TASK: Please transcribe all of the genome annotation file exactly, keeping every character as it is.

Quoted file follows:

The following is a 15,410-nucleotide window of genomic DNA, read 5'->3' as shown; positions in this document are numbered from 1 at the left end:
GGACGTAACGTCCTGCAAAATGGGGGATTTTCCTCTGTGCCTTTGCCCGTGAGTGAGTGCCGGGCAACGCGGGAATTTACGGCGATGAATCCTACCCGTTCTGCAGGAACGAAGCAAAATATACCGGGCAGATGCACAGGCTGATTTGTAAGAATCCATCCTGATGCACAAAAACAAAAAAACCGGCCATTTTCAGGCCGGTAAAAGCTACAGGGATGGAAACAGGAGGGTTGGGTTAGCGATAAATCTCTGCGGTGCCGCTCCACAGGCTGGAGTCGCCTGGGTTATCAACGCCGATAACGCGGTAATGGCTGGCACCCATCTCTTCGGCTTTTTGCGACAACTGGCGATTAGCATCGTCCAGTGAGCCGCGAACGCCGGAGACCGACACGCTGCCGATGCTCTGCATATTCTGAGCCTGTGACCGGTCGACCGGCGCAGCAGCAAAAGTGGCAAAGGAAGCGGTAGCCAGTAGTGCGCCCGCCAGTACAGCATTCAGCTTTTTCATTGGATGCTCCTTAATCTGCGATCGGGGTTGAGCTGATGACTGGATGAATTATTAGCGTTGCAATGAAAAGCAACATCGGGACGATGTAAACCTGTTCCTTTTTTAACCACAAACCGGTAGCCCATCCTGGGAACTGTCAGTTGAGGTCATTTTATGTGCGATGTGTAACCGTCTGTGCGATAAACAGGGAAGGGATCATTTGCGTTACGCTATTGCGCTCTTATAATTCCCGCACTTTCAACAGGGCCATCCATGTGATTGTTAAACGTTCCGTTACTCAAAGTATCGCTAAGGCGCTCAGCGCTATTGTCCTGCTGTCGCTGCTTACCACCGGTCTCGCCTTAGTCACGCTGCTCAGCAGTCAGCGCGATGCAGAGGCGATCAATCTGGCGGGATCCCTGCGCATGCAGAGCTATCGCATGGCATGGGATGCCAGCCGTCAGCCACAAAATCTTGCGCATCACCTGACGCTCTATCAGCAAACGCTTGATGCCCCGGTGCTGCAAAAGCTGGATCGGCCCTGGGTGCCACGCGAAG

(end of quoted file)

The following is a 15,410-nucleotide window of genomic DNA, read 5'->3' as shown; positions in this document are numbered from 1 at the left end:
GGACGTAACGTCCTGCAAAATGGGGGATTTTCCTCTGTGCCTTTGCCCGTGAGTGAGTGCCGGGCAACGCGGGAATTTACGGCGATGAATCCTACCCGTTCTGCAGGAACGAAGCAAAATATACCGGGCAGATGCACAGGCTGATTTGTAAGAATCCATCCTGATGCACAAAAACAAAAAAACCGGCCATTTTCAGGCCGGTAAAAGCTACAGGGATGGAAACAGGAGGGTTGGGTTAGCGATAAATCTCTGCGGTGCCGCTCCACAGGCTGGAGTCGCCTGGGTTATCAACGCCGATAACGCGGTAATGGCTGGCACCCATCTCTTCGGCTTTTTGCGACAACTGGCGATTAGCATCGTCCAGTGAGCCGCGAACGCCGGAGACCGACACGCTGCCGATGCTCTGCATATTCTGAGCCTGTGACCGGTCGACCGGCGCAGCAGCAAAAGTGGCAAAGGAAGCGGTAGCCAGTAGTGCGCCCGCCAGTACAGCATTCAGCTTTTTCATTGGATGCTCCTTAATCTGCGATCGGGGTTGAGCTGATGACTGGATGAATTATTAGCGTTGCAATGAAAAGCAACATCGGGACGATGTAAACCTGTTCCTTTTTTAACCACAAACCGGTAGCCCATCCTGGGAACTGTCAGTTGAGGTCATTTTATGTGCGATGTGTAACCGTCTGTGCGATAAACAGGGAAGGGATCATTTGCGTTACGCTATTGCGCTCTTATAATTCCCGCACTTTCAACAGGGCCATCCATGTGATTGTTAAACGTTCCGTTACTCAAAGTATCGCTAAGGCGCTCAGCGCTATTGTCCTGCTGTCGCTGCTTACCACCGGTCTCGCCTTAGTCACGCTGCTCAGCAGTCAGCGCGATGCAGAGGCGATCAATCTGGCGGGATCCCTGCGCATGCAGAGCTATCGCATGGCATGGGATGCCAGCCGTCAGCCACAAAATCTTGCGCATCACCTGACGCTCTATCAGCAAACGCTTGATGCCCCGGTGCTGCAAAAGCTGGATCGGCCCTGGGTGCCACGCGAAG